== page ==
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SiNATs in Portugal: True HTA reform or just another acronym?
The SiNATS reform represents a significant structural reform to the way health technologies will be evaluated in Portugal. This reform proposal was unveiled by the National Authority of Medicines and Health Products (Infarmed) in July 2014 and then subject to a public consultation until September 2014.
At the time of the unveiling of the SiNATS proposal, Infarmed had invited experts, manufacturers and civil society to contribute to the definition of the regulatory framework behind the evaluation process. As a sideline to the primary research conducted for the Portuguese chapter of our updated and expanded multi-client study on International Reference Pricing (IRP), I subsequently found out that Infarmed and the Ministry of Health was busy preparing the legislation associated with this reform. Details of this study can be found here. The proposed reform is not anticipated to impact the Portuguese IRP system, but will have other repercussions.
Key Proposed Changes
At present, Infarmed uses HTA as a tool to help it decide on pricing and reimbursement (P&R) of medicines through the National Healthcare System (SNS) as well as to control and limit expenditure. This is based on relative effectiveness (to ascertain added therapeutic value) and cost-effectiveness (to estimate economic value of the medicine), as delineated in the table below.
With expectations of an implementation during the course of 2015 and development in a progressive fashion, the SiNATs is expected to evaluate drugs and medical devices. In line with the proposal, ex-ante evaluation will still be used but preference given to contract-based financing agreements. Also, amongst other aspects, this evaluation is expected to assess feasibility of risk-sharing agreements and the need of additional monitoring of medicine use. Another novelty is the participation in the HTA model being developed at the EU level with the aim of conducting joint assessments to avoid duplicated effort and waste of financial resources.
But a major crucial change under SiNATs is the use of HTA for an ex-post evaluation, i.e. in the re-evaluation of already funded health technologies. This re-evaluation of existing technologies compared to alternatives will be based on information supplied by manufacturers and, for the first time, on effect on patient data. It is anticipated to start in therapeutic areas with national registries of SNS treated patient data, including oncology and HIV/AIDS.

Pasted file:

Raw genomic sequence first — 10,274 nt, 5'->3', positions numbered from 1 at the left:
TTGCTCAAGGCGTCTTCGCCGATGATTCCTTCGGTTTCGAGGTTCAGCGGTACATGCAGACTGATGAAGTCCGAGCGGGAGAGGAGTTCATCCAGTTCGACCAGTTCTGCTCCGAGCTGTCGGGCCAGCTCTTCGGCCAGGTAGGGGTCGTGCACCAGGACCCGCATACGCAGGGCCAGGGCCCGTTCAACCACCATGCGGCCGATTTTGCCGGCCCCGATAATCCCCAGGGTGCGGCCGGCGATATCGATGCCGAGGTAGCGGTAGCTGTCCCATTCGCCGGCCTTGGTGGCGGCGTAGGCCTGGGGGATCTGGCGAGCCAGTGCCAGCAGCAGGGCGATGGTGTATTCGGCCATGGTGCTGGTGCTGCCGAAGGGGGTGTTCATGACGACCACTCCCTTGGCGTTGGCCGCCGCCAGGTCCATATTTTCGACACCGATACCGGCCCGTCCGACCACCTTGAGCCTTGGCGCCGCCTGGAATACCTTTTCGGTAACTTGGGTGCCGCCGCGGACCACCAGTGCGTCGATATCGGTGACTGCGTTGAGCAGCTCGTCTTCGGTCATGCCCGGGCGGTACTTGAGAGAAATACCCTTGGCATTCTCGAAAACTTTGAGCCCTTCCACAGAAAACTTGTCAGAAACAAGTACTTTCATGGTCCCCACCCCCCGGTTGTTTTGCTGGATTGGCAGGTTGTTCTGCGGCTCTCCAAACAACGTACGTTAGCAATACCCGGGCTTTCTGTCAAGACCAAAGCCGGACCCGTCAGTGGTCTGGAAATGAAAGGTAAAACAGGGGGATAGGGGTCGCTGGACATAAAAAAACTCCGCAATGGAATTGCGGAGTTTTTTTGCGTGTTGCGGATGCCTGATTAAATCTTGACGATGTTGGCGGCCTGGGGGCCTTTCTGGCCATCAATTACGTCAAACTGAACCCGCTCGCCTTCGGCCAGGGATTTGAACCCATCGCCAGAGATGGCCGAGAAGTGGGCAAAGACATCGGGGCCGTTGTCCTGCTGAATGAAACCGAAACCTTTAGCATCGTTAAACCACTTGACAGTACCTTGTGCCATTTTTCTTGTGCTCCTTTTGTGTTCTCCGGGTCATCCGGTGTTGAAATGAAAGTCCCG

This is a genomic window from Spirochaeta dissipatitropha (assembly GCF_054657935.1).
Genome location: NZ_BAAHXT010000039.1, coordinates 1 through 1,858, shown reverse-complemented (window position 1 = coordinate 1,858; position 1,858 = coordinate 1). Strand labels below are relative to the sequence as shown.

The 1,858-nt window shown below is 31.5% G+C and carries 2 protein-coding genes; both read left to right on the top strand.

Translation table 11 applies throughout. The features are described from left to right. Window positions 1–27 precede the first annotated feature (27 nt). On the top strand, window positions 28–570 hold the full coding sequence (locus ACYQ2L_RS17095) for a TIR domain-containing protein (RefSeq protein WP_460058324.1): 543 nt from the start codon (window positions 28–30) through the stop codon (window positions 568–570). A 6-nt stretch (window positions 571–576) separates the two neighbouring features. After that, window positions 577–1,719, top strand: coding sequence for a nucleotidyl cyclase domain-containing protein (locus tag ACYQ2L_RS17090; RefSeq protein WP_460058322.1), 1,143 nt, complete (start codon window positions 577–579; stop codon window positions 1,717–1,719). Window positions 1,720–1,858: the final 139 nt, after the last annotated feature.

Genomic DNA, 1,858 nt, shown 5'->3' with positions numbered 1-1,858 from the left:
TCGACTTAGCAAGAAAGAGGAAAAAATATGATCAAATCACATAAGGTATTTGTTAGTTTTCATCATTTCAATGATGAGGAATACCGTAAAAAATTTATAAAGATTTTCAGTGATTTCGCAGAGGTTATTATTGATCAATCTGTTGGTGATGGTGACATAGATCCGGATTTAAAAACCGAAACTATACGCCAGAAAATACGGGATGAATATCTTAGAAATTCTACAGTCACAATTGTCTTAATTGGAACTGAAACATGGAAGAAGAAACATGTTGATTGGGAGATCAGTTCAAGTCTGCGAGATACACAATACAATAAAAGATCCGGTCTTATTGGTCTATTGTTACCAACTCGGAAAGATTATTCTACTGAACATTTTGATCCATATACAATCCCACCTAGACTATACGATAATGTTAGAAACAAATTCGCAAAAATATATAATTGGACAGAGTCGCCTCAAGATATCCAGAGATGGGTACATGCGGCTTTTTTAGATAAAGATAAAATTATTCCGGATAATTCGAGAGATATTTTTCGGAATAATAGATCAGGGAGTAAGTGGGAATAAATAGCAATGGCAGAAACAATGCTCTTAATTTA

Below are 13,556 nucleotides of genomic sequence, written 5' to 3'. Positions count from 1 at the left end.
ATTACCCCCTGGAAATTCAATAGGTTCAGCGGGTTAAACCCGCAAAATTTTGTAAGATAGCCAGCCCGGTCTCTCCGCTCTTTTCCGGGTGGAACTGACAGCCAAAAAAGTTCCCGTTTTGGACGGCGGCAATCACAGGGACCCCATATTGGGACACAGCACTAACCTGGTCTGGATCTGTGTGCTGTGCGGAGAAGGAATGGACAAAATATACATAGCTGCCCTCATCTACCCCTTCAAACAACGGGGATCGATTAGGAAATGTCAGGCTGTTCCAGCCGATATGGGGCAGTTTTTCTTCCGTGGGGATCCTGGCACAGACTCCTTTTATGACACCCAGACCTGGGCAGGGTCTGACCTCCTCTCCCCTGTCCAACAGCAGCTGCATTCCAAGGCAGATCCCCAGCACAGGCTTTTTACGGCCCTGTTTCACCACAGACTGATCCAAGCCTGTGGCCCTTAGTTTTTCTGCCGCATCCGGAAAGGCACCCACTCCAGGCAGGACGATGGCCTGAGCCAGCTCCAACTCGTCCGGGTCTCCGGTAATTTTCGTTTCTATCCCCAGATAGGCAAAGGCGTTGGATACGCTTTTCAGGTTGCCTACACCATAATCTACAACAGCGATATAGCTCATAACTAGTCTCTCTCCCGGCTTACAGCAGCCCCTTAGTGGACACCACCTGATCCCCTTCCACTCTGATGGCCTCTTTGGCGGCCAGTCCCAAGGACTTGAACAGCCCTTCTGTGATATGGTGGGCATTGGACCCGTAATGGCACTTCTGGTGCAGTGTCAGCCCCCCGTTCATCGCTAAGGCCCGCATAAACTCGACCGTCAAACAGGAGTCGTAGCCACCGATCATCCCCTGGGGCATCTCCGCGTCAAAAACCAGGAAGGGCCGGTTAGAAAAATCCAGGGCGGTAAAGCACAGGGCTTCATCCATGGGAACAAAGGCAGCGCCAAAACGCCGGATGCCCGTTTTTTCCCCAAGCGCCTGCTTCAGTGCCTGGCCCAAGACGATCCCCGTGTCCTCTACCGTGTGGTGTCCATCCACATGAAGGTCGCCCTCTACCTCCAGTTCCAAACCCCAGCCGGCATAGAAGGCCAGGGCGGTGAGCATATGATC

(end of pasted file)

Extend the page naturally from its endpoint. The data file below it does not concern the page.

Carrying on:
As outlined by the proposal, the eventual implementation of SiNATS could result in additional delays to the evaluation and decision-making during the P&R process. This is particularly true for branded hospital-only medicines, including those inherently expensive for cancer and rare diseases. However, during the unveiling of the system, Infarmed highlighted they eagerness in breaking this trend through an accelerated evaluation route for innovative medicines with promising outcomes.
Without a budget to increase headcount, doubts remain if Infarmed has the capacity to take on the new responsibilities outlined in the proposed system. There is also concern regarding the independence of the whole system because credibility will only improve with a clear separation of the evaluation and reimbursement decision processes. It remains to be seen whether this can be truly guaranteed with the creation of the HTA Commission (CATS) that will gather the external experts used by Infarmed. But the bigger question marks revolve around how and when the SiNATS proposal, following contributions from key stakeholders, will be transformed into legislation
Tania Rodrigues is a senior life sciences research analyst for IHS
Posted 2 February 2015
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